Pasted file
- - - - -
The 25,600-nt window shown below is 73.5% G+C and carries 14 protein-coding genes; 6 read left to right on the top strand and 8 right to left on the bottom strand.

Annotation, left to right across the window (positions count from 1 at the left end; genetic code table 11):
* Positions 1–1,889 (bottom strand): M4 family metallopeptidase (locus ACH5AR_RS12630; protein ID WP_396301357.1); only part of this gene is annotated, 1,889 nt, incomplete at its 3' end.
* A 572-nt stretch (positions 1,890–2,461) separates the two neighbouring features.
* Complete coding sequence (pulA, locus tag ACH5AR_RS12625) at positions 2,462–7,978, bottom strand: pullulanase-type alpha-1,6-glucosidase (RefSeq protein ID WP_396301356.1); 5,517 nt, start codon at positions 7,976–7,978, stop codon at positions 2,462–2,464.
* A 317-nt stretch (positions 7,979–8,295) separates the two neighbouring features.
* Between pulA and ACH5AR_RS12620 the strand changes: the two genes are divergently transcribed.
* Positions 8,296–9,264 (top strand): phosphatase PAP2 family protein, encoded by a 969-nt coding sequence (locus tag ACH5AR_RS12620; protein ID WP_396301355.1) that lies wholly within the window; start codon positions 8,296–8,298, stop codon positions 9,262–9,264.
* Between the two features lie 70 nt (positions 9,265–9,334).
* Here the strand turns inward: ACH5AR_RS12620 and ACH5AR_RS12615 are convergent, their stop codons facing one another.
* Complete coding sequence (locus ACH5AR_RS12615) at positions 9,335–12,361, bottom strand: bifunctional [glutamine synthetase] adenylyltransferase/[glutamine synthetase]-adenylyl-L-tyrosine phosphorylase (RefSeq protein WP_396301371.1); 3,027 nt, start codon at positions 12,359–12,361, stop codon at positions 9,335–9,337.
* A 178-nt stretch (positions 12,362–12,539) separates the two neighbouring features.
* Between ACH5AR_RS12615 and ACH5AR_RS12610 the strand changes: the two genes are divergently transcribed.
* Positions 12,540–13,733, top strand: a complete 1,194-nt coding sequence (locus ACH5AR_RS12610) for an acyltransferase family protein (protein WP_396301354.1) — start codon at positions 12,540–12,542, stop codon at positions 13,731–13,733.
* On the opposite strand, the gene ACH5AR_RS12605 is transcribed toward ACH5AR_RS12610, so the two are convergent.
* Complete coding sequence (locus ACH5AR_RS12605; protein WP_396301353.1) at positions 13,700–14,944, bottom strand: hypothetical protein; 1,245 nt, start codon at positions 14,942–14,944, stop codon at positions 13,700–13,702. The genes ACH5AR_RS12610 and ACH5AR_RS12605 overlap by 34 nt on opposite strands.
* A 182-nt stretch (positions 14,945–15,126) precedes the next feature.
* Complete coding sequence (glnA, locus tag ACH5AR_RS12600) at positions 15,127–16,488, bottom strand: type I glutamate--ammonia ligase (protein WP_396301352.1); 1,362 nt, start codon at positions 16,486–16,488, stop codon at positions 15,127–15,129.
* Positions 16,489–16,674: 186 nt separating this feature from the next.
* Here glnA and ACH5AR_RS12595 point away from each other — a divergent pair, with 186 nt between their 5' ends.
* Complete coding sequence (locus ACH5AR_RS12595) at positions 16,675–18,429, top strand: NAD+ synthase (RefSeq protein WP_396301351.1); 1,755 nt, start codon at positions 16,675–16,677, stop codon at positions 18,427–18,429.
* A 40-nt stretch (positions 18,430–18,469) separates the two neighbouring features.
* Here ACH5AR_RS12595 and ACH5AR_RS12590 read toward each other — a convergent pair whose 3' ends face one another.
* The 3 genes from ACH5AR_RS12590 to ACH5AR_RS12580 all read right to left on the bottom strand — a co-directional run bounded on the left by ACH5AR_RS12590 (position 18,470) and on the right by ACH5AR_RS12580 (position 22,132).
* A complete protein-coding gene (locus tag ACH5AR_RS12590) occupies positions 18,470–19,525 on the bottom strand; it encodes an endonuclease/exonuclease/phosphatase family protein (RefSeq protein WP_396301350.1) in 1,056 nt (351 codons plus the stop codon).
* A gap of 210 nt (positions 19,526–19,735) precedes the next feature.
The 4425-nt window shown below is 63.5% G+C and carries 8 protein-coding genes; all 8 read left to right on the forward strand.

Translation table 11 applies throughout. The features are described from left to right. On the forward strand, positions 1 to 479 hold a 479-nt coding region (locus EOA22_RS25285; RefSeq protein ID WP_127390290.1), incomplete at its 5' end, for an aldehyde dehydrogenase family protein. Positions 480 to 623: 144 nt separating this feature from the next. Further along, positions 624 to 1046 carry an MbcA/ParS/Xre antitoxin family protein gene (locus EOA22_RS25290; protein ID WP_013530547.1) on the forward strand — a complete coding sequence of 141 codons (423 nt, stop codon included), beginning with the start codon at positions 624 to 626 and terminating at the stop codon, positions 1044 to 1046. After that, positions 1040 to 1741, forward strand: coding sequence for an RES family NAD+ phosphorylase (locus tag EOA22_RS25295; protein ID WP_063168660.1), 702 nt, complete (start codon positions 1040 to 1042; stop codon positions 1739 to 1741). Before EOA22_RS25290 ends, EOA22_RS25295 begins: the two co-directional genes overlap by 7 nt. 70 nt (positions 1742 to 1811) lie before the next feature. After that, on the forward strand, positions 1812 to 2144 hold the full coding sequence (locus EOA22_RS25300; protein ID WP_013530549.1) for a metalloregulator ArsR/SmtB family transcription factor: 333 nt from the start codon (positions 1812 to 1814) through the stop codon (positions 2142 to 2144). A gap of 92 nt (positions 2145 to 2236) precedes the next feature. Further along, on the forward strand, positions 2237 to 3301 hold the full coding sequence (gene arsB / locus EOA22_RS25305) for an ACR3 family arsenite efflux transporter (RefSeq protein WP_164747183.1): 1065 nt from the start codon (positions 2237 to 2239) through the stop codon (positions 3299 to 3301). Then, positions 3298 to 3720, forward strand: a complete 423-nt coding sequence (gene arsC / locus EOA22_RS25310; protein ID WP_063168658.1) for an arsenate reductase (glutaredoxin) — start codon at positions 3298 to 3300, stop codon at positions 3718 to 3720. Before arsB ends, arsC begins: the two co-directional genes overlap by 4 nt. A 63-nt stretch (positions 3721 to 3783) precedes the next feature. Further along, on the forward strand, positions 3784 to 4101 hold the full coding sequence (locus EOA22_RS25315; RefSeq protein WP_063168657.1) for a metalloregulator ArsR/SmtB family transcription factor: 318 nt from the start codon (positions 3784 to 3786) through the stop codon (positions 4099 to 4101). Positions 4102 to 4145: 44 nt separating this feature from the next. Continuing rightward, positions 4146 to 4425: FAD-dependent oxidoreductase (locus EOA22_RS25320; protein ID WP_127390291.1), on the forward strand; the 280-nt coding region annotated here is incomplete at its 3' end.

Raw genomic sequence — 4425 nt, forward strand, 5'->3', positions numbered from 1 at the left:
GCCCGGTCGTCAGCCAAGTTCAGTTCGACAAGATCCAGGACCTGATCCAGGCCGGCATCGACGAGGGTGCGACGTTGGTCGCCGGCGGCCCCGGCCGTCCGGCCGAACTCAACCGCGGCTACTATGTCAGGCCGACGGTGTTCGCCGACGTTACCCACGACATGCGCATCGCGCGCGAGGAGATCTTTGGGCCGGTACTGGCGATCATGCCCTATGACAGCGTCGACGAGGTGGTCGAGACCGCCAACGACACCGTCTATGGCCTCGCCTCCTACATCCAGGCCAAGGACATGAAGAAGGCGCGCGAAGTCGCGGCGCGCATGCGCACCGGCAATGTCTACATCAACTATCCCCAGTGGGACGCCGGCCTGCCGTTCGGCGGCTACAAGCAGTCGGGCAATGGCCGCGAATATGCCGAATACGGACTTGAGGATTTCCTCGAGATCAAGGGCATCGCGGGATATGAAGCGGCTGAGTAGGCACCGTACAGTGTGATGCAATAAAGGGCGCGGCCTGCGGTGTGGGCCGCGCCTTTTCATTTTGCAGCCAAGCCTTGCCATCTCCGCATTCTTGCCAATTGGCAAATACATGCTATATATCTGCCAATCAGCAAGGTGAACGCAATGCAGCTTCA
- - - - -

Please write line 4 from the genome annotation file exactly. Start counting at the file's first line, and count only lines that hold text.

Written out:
* A 572-nt stretch (positions 1,890–2,461) separates the two neighbouring features.